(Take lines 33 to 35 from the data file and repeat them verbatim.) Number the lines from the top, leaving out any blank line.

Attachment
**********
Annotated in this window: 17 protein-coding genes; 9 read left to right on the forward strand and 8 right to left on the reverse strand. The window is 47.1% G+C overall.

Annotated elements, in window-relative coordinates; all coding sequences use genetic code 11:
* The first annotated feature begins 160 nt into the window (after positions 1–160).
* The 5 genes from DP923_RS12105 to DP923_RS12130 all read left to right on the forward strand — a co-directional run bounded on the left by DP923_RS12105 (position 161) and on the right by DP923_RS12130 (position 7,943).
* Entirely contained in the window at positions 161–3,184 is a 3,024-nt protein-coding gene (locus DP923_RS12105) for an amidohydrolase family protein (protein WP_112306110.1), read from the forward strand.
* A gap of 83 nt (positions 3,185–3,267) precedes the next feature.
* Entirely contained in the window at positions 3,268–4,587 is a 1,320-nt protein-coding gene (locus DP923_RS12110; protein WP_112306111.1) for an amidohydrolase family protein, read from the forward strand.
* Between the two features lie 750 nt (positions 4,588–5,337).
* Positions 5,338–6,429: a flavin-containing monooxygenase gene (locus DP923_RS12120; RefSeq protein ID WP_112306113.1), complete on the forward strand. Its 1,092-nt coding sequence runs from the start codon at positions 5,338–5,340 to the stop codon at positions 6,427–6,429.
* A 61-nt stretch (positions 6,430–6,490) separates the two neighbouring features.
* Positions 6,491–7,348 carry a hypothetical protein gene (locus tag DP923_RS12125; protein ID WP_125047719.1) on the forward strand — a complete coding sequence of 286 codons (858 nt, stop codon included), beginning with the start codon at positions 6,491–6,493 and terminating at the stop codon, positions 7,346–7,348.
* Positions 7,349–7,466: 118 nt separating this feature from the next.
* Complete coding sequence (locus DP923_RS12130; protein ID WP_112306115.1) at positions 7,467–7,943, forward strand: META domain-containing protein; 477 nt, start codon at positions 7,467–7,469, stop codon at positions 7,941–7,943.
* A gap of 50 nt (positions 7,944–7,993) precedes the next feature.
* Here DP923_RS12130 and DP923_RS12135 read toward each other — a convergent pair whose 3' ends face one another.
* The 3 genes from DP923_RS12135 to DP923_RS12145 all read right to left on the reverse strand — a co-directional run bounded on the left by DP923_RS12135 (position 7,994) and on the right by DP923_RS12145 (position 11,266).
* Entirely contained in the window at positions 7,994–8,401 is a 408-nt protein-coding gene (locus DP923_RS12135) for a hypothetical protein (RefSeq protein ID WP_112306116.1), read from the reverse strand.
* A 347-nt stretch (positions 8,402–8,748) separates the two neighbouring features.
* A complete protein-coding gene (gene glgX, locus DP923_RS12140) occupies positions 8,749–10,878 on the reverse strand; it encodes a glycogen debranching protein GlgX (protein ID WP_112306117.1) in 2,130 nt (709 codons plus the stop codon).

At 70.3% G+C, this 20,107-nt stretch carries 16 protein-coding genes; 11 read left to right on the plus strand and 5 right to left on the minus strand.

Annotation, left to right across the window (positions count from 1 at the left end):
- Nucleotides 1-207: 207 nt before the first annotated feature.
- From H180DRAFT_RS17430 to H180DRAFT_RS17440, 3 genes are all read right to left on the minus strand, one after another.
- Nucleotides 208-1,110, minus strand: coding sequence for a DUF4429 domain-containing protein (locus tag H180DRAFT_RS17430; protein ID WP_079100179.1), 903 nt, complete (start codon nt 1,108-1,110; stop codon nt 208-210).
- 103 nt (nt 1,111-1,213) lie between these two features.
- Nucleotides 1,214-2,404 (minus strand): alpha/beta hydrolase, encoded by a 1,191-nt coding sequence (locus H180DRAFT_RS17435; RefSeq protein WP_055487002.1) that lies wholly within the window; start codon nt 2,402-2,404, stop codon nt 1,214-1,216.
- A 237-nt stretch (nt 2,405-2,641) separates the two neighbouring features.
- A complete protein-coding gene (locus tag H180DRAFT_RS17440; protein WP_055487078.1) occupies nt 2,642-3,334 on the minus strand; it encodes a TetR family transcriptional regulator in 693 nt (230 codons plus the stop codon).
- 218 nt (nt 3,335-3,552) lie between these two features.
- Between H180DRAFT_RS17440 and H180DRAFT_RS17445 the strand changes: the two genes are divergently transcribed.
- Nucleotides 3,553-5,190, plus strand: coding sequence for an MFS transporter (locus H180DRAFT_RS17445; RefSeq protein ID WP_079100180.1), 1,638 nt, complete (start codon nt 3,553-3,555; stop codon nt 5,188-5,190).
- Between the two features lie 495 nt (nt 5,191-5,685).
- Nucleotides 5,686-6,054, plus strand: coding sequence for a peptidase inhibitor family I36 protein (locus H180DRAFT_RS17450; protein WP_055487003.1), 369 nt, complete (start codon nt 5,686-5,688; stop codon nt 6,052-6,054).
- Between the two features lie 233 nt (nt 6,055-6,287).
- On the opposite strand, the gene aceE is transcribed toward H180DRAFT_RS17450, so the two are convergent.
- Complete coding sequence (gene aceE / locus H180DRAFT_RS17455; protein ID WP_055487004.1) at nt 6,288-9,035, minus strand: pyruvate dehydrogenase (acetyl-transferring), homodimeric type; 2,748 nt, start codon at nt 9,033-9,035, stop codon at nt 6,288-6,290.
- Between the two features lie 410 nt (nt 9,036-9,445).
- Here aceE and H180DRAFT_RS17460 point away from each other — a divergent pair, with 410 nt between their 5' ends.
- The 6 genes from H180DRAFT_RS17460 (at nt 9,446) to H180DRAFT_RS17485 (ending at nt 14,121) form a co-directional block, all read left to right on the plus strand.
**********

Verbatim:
- Nucleotides 5,686-6,054, plus strand: coding sequence for a peptidase inhibitor family I36 protein (locus H180DRAFT_RS17450; protein WP_055487003.1), 369 nt, complete (start codon nt 5,686-5,688; stop codon nt 6,052-6,054).
- Between the two features lie 233 nt (nt 6,055-6,287).
- On the opposite strand, the gene aceE is transcribed toward H180DRAFT_RS17450, so the two are convergent.